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  • ELK PICNIC—Elk and humans mingle at the winter refuge at Blacksmith Fork's Hardware Ranch. CARESA ALEXANDER. Story

Sundance: ‘The Killer Inside Me’ a dark psycho-thriller

February 3rd, 2010 Posted in Opinion

By Chris Romriell

PARK CITY–The Killer Inside Me, which screened as Sundance ended last weekend, is a graphic, disturbing, sexually charged and brutally vicious Western thriller that follows the life of severely troubled West Texas deputy sheriff Lou Ford (Casey Affleck.)

Based on the crime novel by Jim Thompson, director Michael Winterbottom does everything possible to make viewers uncomfortable. Affleck’s performance is brilliant but shocking. Those accustomed to his memorable role in Ocean’s Eleven are in for a surprise.

The film starts as Ford is assigned to run Joyce (Jessica Alba), a young prostitute, out of the city. The progression from there was hard to wrap my mind around. When Ford arrives with the news that Joyce must leave town, she starts slapping him. Ford holds Joyce down and whips her with his belt, and then the two have sex. Now this all makes some sense later on in the film, but right off the bat, my mind was churning to keep up.

Throughout the movie, nothing is what it seems, and every word that comes out of Ford’s mouth is a lie. The lies become more twisted and tangled throughout, and even Ford’s own internal narrative that is heard throughout the film becomes lies to himself. As bodies pile up, the deputy increasingly loses touch with reality.

The film has been surrounded by controversy because of several scenes that portray savage beatings. Although the audience cringed numerous times throughout the screening, it wasn’t really the punches that really got my stomach turning, but Ford’s frozen smile. “I love you, I’m sorry,” Ford says as he brutally strikes his victim. Maybe I’m desensitized to screen violence, but it wasn’t the beatings themselves that bothered me, but watching him smile, enjoy, and take pleasure in the brutality.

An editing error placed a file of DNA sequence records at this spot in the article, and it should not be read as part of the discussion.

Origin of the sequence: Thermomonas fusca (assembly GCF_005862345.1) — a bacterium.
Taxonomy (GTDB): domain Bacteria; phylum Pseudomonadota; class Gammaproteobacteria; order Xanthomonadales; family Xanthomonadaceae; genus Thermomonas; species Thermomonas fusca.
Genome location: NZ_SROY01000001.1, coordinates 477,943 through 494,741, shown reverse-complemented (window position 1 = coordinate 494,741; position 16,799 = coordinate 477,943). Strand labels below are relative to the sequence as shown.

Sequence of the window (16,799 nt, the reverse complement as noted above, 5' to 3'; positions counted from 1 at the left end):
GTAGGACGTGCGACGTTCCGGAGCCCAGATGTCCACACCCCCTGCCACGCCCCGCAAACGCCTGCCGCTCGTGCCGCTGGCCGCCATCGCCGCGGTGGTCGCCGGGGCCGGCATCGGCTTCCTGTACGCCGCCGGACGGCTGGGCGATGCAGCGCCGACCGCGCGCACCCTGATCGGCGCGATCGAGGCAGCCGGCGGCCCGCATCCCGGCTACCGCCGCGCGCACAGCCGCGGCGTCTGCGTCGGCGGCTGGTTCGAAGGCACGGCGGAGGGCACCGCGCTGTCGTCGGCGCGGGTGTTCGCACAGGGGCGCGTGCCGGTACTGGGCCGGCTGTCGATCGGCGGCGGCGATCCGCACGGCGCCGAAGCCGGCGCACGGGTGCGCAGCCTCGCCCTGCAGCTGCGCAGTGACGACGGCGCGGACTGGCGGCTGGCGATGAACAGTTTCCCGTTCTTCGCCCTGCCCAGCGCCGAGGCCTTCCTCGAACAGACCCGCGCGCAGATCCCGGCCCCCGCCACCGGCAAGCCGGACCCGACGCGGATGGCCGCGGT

Simon Baker rounds out an excellent supporting cast including Bill Pullman, Kate Hudson, Elias Koteas, and Ned Beatty, all of whom help drive the film despite limited camera time. With a script that is irritatingly hard to follow, and Southern accents at their sharpest, this cast made the film memorable.

A twist that was fairly easy to recognize comes in the last minute of the film, along with a single comedic line that concludes one of the darkest films I have seen.

The strong, graphic violence makes The Killer Inside Me hard to watch, and it’s easy to see why it aroused so much controversy. I recommend it, however, but with caution. “The Killer Inside Me” is definitely not for everyone, but it has surely carved its own niche into the psycho-thriller genre.

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